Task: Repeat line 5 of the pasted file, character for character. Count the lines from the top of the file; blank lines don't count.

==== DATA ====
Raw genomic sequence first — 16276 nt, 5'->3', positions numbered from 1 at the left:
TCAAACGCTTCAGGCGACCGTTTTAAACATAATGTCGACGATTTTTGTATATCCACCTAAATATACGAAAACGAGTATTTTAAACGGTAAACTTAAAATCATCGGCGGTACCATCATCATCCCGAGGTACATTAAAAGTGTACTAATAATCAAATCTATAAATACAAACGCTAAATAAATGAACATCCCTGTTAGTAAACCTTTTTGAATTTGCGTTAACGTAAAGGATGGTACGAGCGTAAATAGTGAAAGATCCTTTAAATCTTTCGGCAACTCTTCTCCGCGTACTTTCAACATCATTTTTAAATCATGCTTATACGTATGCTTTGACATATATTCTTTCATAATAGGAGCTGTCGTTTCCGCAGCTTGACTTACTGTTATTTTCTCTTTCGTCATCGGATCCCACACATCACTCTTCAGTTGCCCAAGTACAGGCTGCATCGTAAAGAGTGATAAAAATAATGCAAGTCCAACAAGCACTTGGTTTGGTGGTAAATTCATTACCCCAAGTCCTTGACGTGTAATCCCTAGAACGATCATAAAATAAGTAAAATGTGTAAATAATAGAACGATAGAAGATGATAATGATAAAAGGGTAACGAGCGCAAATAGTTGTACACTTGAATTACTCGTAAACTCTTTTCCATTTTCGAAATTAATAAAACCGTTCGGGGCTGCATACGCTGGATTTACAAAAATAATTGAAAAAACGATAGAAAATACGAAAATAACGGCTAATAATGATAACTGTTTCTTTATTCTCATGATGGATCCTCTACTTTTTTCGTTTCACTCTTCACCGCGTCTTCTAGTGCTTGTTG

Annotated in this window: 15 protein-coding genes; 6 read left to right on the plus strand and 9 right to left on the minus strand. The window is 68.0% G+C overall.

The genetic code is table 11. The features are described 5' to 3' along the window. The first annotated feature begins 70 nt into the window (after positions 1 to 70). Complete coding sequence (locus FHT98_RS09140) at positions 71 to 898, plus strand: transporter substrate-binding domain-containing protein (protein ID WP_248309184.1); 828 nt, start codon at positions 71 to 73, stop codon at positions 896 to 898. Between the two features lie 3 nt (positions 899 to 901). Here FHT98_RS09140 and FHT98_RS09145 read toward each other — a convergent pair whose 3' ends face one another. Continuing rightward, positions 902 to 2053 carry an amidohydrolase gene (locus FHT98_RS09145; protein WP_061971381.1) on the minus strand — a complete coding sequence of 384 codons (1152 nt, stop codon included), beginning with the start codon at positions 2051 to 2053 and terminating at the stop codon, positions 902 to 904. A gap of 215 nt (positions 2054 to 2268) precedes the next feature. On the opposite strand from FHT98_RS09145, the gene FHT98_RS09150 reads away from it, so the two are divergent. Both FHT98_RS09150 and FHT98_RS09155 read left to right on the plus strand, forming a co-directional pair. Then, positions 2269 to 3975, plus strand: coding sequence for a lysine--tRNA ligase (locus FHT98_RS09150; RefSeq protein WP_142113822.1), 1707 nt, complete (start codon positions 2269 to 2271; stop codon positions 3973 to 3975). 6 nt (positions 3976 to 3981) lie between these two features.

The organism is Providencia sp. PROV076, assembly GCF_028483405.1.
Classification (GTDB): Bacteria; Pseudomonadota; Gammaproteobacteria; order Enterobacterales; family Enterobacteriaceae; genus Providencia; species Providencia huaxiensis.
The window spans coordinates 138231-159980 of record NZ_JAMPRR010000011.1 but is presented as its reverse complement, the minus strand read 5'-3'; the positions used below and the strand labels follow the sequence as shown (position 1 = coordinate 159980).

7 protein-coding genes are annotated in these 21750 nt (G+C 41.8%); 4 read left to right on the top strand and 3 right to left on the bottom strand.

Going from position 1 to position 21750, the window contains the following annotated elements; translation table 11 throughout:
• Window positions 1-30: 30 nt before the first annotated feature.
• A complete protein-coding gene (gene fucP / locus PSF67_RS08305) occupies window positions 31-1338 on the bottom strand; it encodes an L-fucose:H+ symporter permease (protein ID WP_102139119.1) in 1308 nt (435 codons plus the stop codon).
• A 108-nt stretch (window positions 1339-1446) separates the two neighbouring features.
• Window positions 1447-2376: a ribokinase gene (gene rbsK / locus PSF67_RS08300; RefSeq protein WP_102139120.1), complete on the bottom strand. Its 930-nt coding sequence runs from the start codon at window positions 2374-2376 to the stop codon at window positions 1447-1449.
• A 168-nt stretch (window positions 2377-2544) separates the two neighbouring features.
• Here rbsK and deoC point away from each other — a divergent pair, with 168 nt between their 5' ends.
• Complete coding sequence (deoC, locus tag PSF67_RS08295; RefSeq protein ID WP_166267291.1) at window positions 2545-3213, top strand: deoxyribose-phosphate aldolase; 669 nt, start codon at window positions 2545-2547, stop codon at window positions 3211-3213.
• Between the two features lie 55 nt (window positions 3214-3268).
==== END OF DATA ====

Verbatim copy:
The organism is Providencia sp. PROV076, assembly GCF_028483405.1.